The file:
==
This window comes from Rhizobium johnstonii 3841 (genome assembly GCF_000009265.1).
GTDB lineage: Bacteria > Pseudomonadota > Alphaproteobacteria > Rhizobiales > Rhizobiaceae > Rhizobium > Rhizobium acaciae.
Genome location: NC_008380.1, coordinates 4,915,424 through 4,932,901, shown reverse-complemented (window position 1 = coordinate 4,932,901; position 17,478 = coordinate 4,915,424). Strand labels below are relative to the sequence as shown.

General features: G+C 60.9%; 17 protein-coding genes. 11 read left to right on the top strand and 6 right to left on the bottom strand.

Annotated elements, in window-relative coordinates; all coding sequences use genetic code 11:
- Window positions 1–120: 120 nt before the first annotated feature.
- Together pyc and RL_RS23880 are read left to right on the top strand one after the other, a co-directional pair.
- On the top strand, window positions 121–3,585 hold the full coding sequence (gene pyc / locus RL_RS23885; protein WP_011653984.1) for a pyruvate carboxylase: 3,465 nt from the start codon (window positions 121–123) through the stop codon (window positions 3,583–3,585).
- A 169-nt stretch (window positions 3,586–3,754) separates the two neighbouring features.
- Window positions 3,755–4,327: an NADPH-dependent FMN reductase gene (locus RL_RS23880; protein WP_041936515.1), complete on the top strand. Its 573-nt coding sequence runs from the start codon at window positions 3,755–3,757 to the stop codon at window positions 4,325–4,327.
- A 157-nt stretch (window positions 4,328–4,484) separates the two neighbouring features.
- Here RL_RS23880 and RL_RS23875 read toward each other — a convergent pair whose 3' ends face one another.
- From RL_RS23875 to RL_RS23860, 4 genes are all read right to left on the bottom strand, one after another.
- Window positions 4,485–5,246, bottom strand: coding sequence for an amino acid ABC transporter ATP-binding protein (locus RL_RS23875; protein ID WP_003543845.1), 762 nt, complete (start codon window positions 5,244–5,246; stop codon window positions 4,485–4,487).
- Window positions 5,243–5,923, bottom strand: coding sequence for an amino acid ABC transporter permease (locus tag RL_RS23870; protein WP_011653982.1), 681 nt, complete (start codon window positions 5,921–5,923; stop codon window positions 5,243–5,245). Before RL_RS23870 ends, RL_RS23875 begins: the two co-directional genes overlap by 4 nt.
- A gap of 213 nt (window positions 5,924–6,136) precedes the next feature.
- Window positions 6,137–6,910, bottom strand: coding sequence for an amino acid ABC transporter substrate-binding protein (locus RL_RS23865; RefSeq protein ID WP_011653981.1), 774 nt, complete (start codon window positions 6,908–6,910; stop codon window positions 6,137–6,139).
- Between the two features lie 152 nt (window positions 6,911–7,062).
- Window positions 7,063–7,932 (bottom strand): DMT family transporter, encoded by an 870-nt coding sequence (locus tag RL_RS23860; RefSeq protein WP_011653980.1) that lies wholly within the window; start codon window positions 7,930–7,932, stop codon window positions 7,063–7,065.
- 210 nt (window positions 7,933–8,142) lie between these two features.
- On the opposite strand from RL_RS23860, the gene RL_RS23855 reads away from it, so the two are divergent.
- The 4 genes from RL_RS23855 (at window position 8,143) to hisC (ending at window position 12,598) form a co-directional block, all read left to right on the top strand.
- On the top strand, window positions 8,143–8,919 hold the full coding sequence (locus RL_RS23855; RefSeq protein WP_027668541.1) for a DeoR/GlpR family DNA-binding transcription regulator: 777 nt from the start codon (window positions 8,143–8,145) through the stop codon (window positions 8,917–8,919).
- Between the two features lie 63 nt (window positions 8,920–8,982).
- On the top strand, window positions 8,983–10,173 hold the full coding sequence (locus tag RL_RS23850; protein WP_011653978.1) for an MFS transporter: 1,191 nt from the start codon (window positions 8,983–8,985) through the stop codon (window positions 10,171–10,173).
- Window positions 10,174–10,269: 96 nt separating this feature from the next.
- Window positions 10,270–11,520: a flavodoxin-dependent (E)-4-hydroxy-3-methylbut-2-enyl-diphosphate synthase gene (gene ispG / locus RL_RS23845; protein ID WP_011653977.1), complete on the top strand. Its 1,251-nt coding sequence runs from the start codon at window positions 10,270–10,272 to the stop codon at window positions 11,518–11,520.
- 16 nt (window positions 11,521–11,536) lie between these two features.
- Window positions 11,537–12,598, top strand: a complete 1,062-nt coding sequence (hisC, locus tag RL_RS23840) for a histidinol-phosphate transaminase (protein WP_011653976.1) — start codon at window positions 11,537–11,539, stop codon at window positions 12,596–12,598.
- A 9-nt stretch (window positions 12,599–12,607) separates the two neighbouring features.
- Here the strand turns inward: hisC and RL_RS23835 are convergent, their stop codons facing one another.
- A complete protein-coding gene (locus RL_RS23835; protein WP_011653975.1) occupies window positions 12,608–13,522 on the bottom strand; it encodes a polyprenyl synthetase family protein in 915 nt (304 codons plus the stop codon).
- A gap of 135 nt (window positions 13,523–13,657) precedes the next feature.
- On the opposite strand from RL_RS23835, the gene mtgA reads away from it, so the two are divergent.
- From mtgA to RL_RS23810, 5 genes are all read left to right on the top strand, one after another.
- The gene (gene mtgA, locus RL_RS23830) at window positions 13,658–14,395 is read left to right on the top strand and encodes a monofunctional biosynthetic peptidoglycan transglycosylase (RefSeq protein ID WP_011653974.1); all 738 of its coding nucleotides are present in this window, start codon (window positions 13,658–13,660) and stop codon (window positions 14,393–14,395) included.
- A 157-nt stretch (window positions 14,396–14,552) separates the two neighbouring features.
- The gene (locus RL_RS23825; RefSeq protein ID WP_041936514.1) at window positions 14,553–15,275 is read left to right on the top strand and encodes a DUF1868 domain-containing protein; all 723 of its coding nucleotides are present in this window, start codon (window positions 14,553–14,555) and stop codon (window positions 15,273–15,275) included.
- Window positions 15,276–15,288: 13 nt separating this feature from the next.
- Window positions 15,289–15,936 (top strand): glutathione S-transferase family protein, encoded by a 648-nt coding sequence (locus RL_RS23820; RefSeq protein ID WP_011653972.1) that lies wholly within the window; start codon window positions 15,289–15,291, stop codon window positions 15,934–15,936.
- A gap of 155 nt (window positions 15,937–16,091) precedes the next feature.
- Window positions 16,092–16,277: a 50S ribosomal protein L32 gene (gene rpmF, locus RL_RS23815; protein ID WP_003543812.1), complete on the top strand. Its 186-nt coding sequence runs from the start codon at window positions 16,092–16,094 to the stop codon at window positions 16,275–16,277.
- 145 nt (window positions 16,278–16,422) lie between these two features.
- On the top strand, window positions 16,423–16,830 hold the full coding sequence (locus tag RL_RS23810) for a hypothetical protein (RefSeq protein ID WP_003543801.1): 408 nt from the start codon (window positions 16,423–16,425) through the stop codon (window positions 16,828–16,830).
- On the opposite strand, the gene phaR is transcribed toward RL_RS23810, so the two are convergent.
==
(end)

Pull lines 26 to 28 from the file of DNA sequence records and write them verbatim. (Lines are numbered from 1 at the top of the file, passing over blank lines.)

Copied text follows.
- Window positions 10,174–10,269: 96 nt separating this feature from the next.
- Window positions 10,270–11,520: a flavodoxin-dependent (E)-4-hydroxy-3-methylbut-2-enyl-diphosphate synthase gene (gene ispG / locus RL_RS23845; protein ID WP_011653977.1), complete on the top strand. Its 1,251-nt coding sequence runs from the start codon at window positions 10,270–10,272 to the stop codon at window positions 11,518–11,520.
- 16 nt (window positions 11,521–11,536) lie between these two features.